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  • Takara
  • Takara
  • Action - General, Other
  • 2001
  • 1
  • none
  • 5
  • $80.00
  • ?
  • Not Released in the USA
7  |  An Interesting Idea
JAnderson , 12/8/2005 10:48:03 PM

Takara is sort of a "second tier" toy company in Japan. One could possibly blame it on BanDai of Japan's influence over television stations some, given more BanDai-related shows get more airtime. Add in that "piloted mecha" shows still remain more popular than "sentient robot" ideas(piloted mecha shows seem to do better with children in Japan. As I understand it, it's the whole idea that a kid can pretend to be the pilot of a large robot. Sentient robots don't offer that). Takara's recent merger with Tomy may even be another effort to keep the company going.

So rewind to 2001. Word is that Takara hated Hasbro's US Transformers concept Beast Machines(possibly backed up by various jabs taken even in the recent Japanese dub of the show, which got a limited release), so Takara pumped out their own line, Car Robots. Despite strong US import interest, the line didn't go over too well in Japan. The line consisted more of recolors of old toy molds than it did of new toys. So by the next year, while Hasbro was left to import Car Robots to the US, Takara took a break from their long-standing Transformers line and came up with Webdiver.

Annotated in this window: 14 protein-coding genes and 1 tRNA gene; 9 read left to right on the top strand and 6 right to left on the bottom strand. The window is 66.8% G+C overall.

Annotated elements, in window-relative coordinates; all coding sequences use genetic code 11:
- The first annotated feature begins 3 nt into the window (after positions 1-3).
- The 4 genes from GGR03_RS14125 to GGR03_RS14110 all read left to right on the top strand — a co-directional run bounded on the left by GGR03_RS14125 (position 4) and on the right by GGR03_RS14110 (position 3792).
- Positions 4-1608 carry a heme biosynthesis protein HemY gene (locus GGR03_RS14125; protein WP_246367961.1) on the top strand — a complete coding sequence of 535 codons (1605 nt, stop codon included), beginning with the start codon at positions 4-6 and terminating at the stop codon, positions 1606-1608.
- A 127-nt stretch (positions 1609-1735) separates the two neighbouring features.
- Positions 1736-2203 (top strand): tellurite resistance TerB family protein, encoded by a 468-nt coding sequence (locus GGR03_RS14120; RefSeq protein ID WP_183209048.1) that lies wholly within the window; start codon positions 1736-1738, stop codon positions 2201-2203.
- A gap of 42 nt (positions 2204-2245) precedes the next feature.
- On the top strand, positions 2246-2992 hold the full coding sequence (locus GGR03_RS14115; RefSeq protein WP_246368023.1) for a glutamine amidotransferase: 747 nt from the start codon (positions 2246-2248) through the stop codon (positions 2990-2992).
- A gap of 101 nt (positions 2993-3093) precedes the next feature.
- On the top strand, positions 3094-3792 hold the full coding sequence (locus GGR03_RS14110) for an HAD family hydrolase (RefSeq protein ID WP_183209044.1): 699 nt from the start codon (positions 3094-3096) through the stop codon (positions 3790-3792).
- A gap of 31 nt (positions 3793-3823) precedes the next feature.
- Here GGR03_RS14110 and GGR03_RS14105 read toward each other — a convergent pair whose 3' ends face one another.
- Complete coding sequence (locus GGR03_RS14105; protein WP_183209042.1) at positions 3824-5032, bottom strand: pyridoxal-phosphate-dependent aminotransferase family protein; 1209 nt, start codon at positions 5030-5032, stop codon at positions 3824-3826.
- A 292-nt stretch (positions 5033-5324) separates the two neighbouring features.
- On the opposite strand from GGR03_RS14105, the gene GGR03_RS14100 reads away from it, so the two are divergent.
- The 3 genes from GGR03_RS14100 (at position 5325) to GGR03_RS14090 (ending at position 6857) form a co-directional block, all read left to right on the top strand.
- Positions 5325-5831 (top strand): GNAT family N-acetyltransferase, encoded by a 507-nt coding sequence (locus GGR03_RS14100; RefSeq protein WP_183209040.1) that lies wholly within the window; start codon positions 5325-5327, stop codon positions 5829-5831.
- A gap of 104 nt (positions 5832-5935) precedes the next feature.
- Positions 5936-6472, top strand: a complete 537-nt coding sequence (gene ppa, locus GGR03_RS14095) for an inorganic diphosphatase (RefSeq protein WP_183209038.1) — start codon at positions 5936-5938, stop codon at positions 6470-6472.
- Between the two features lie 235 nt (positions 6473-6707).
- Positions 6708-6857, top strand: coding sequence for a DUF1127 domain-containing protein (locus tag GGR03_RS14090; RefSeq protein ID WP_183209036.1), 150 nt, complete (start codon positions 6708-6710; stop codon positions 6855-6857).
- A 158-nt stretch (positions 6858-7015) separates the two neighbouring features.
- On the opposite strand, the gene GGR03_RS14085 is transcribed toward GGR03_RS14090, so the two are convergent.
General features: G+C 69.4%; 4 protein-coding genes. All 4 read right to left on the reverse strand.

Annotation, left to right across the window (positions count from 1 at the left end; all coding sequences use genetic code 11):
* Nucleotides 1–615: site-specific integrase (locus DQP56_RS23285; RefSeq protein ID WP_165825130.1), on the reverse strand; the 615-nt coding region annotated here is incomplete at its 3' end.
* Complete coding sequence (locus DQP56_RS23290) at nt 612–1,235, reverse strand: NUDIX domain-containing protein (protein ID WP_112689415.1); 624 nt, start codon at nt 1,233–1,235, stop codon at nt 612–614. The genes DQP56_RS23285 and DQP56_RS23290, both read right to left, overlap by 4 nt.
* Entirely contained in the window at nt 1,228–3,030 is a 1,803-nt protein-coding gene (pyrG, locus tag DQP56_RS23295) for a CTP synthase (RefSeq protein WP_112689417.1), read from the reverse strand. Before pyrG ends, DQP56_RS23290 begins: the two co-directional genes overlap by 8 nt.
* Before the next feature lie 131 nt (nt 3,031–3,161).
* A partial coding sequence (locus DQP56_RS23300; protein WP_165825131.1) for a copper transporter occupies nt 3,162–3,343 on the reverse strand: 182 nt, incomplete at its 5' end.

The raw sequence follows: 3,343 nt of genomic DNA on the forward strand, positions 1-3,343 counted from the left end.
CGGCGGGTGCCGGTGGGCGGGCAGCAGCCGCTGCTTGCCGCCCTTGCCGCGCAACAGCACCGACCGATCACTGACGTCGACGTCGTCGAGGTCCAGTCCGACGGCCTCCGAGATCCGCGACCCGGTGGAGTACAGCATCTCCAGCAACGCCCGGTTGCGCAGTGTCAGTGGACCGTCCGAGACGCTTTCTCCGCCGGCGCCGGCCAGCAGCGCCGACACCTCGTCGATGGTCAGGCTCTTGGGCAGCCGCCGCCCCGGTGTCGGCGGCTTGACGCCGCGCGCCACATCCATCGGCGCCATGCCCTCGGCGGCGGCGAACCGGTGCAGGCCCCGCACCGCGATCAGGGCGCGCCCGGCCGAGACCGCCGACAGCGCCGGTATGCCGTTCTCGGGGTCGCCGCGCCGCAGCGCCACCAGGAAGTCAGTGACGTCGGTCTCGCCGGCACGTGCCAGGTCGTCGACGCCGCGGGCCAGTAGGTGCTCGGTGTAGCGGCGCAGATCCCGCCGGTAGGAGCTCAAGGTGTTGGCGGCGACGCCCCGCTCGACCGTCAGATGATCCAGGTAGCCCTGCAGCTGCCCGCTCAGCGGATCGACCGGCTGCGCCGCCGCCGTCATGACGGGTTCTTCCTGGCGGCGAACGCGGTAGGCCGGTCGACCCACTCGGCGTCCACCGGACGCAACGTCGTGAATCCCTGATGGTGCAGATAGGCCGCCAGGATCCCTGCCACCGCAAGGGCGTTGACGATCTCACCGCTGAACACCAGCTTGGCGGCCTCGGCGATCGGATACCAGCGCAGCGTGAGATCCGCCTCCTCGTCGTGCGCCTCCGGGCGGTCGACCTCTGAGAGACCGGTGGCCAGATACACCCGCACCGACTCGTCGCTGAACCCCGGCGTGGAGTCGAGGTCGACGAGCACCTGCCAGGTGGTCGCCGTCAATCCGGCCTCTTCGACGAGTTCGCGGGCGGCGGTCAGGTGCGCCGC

Takara has taken noticable breaks before, with lines such as Brave and GaoGaiGar. These breaks are usually ignored by Hasbro, who, despite having the US master license for Transformers with Takara, has never touched the other lines. Webdiver was yet another shot, a series based in virtual reality battles in a computer world. Not totally an original idea... effectively, Tron had started the genre, and Gridman in Japan had crossed the idea with the typical "sentai" theme.

The toy concept centered around Gladion(or Gradion, depending on translation. Gladion, however, fits better with the knight/gladiator look of the character), who was a large robot that transformed into a locomotive, as well as a game console.

Yes, GAME CONSOLE. A transformer with games.

In addition to all the nifty things that transforming robots have, a set fo electronics was inside the torso with buttons on the back and a mini-type A/V out hidden in a smokestack, as well as room for 4 AA batteries. Two games were programmed in, and if you bought other toys, you could link them via IR sensor to unlock extra features. The show even garned an anime series, albeit a short-lived one. From the official description-